Isaiah 42.1-9; Acts 10.34-43; Matthew 3.13-17
In the name of the Father, and of the Son, and of the Holy Spirit. Amen.
Baptism is the rite that often celebrates, and gives thanks, for the birth of a child; it expresses our hope for that life given to us, celebrates the miracle and promise of that new life. God gives us life, our baptism liturgy announces. In baptism, God calls us to respond, it goes on to say.
And that word, respond, is key. Baptism may (usually) happen to us as a baby – the response takes a lifetime. On this first Sunday after Epiphany, we are invited to reflect, once again, on our ongoing response to the life given in baptism; to reflect, in the light of Jesus’ own baptism.
As we heard in our gospel, baptism appears to have started out as a practise offered to adults, by John on the banks of the Jordan. When Christians continued the practise, it remained only adults who would undergo baptism for a number of centuries. Now I’m quite happy to defend the practise of child baptism, but we certainly shouldn’t forget that baptism is something that continues to engage us as adults. In baptism, God call us to respond.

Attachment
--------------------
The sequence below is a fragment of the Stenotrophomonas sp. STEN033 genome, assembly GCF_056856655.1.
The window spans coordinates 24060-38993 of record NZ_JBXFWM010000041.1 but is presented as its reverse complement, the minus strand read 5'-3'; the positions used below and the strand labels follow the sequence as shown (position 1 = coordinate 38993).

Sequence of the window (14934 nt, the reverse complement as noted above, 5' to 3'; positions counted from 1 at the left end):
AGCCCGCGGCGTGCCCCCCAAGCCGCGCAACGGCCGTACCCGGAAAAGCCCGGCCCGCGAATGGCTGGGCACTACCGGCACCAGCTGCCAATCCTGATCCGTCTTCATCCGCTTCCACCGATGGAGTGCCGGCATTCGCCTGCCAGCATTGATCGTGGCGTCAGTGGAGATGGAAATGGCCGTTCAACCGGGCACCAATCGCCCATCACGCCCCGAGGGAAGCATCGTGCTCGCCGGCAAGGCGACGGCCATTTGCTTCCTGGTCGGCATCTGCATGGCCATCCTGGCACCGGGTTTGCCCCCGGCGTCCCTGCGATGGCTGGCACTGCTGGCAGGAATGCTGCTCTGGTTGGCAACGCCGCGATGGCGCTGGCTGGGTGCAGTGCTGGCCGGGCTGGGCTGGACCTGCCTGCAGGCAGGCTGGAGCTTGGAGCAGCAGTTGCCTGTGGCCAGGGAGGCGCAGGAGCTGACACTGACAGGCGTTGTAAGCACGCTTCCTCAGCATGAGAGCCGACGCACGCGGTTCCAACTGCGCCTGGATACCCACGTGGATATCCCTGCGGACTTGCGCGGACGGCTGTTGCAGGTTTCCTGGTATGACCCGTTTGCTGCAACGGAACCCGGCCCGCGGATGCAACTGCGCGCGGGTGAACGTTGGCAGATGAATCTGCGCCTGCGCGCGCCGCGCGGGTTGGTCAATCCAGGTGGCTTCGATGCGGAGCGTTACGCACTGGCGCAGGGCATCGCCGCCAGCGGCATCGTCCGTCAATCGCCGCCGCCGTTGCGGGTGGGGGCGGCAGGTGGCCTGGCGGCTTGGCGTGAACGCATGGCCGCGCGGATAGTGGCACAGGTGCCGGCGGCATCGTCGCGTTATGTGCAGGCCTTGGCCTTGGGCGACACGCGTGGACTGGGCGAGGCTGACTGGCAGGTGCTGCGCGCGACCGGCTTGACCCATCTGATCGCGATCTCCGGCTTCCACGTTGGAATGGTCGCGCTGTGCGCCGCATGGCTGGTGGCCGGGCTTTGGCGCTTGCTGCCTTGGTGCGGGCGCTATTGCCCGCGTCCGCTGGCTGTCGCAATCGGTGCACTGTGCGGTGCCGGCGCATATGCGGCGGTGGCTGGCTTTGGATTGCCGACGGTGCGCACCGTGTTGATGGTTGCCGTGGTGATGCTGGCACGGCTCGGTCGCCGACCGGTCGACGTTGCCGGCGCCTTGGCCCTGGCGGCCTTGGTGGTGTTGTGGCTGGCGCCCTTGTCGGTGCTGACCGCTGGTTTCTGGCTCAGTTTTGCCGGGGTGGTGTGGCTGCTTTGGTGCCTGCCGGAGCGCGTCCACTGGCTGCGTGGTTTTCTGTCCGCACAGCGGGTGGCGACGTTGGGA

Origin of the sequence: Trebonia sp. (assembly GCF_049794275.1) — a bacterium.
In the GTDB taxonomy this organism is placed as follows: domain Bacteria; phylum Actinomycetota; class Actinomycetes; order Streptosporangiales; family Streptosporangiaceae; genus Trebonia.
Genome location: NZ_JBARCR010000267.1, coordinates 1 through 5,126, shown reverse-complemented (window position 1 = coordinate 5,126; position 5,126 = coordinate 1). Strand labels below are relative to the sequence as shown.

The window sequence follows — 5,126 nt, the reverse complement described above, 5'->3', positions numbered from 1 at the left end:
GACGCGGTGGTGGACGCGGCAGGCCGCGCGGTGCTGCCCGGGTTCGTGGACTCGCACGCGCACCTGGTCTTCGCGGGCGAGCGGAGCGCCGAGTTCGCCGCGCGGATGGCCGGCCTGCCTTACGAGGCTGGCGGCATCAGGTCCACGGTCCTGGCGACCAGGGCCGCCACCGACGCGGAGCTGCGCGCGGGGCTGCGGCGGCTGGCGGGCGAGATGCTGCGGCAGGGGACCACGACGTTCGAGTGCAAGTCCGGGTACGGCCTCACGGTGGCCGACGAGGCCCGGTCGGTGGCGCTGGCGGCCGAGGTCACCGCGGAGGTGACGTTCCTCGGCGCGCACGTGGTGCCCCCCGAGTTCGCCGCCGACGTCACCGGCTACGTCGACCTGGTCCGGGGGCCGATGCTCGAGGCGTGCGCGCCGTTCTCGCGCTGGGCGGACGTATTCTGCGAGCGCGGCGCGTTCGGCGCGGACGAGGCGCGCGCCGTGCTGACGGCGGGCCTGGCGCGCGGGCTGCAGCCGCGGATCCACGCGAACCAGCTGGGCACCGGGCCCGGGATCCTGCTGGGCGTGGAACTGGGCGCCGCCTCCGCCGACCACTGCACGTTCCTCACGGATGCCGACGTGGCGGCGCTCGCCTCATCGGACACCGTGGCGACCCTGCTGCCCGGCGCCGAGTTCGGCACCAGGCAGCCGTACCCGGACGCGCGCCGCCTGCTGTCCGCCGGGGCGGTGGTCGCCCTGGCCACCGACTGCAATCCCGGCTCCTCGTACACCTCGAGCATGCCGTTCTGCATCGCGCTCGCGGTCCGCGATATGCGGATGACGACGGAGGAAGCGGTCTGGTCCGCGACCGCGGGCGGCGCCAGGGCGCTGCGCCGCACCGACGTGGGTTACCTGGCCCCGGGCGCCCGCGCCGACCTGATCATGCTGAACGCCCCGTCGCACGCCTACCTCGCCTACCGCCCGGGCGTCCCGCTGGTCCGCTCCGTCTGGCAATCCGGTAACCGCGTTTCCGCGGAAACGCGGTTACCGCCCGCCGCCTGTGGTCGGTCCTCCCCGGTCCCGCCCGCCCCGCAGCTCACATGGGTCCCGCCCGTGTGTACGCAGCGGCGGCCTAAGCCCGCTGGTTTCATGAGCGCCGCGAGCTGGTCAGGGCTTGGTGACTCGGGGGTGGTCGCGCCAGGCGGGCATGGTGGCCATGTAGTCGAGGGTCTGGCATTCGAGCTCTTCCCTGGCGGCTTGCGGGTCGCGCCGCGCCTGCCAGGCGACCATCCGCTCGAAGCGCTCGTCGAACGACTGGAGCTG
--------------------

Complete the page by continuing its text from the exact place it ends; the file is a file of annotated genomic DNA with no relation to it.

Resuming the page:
Jesus’ baptism marks the beginning of his public ministry – we have moved on from the stories of his birth, and early years, and now suddenly meet a grown man, following John, this charismatic preacher, out into the wilderness and to the banks of the Jordan. In Matthew’s account – in the exchange between John and Jesus that only Matthew records – we get the sense that the early Church might have been a bit embarrassed about Jesus’ baptism by John – that it might indicate that Jesus was a follower of John, rather than the one for whom John prepared the way. There also seems a basic a contradiction in Jesus, the one without sin, accepting a baptism of repentance. Why if Jesus is without sin, does he need a baptism of repentance?